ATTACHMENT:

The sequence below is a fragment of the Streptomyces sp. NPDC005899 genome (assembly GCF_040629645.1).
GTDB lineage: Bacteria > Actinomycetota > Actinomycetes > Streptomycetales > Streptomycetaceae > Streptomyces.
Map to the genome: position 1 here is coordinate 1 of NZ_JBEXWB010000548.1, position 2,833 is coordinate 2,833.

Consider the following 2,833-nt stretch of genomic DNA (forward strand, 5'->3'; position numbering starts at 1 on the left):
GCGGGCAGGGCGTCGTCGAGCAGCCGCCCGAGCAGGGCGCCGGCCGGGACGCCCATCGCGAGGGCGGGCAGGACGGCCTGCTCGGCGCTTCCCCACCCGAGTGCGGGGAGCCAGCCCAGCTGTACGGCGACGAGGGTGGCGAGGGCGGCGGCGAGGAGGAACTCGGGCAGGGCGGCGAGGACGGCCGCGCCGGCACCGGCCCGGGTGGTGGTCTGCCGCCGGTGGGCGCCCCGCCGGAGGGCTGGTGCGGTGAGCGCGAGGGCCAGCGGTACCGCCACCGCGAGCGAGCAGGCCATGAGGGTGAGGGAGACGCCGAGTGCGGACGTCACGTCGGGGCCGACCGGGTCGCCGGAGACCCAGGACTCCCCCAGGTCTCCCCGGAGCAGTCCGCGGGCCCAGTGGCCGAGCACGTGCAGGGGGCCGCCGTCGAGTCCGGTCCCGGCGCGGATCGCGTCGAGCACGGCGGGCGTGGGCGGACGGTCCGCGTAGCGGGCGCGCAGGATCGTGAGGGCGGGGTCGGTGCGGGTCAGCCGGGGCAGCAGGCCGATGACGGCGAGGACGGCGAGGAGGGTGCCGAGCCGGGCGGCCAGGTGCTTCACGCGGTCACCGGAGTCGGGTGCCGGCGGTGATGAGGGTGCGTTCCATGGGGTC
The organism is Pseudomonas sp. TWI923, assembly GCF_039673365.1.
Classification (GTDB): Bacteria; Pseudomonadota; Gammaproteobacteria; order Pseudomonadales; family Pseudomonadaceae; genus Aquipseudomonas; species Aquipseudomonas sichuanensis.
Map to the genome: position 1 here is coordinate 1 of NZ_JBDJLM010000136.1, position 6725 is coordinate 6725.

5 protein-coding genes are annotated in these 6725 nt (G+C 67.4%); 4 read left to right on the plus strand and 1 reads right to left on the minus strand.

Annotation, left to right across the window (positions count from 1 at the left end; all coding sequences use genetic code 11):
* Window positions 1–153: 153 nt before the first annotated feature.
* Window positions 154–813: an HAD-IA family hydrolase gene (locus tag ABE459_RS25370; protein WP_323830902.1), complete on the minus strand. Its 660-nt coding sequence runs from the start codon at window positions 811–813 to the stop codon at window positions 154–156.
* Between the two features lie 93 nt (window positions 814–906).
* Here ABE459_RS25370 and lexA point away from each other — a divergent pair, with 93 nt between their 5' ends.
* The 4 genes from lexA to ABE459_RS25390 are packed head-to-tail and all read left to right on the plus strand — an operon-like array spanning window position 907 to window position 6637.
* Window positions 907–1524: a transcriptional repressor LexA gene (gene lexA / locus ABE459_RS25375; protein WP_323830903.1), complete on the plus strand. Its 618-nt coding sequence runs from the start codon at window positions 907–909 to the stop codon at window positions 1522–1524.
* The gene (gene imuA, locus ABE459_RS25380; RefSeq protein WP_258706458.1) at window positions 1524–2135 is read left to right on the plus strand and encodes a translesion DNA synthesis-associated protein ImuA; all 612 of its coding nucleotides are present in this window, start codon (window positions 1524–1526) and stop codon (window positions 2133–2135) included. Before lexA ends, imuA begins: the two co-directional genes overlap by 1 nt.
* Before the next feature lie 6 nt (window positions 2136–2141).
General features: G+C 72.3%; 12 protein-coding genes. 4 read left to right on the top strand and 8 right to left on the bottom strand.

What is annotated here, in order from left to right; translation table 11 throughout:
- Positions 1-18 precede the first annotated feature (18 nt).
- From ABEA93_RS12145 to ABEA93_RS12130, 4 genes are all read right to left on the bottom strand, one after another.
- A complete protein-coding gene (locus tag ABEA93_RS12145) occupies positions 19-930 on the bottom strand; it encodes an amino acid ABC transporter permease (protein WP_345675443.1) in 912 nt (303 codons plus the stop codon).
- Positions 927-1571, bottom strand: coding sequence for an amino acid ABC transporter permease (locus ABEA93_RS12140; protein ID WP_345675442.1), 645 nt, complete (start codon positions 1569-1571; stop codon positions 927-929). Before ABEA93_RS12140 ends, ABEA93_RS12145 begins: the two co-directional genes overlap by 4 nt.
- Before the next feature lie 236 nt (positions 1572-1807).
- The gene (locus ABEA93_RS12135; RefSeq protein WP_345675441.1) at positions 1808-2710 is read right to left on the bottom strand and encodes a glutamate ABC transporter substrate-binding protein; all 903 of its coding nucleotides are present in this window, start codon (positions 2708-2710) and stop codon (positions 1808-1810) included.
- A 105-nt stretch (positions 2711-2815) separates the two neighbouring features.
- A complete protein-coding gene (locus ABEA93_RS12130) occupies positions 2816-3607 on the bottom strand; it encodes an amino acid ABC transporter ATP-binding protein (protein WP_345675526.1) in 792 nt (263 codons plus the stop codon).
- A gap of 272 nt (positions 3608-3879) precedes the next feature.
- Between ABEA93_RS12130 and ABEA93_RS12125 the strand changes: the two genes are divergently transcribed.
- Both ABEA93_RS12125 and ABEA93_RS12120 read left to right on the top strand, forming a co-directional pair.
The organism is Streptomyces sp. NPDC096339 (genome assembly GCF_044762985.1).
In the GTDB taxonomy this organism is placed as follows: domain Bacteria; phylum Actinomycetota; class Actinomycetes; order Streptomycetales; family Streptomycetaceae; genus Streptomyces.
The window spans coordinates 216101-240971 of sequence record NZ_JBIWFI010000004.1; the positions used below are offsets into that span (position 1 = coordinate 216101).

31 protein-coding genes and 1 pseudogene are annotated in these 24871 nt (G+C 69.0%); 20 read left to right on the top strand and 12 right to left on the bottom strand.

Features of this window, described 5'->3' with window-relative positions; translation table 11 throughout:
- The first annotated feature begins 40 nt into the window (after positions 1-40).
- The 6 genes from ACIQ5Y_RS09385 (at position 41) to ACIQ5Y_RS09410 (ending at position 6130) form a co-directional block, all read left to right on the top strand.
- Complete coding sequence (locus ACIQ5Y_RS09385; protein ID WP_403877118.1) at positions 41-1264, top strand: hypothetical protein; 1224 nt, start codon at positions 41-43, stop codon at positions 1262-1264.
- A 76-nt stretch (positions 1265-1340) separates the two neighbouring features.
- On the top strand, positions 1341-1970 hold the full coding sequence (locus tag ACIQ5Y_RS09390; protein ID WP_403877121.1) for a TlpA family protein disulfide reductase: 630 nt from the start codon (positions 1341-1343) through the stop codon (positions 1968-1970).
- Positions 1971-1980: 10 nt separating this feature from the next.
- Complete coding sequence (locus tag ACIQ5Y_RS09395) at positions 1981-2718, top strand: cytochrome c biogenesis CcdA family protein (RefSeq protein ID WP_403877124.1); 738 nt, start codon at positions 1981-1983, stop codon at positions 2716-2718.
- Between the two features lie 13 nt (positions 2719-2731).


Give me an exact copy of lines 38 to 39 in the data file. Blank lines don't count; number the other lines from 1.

- The 6 genes from ACIQ5Y_RS09385 (at position 41) to ACIQ5Y_RS09410 (ending at position 6130) form a co-directional block, all read left to right on the top strand.
- Complete coding sequence (locus ACIQ5Y_RS09385; protein ID WP_403877118.1) at positions 41-1264, top strand: hypothetical protein; 1224 nt, start codon at positions 41-43, stop codon at positions 1262-1264.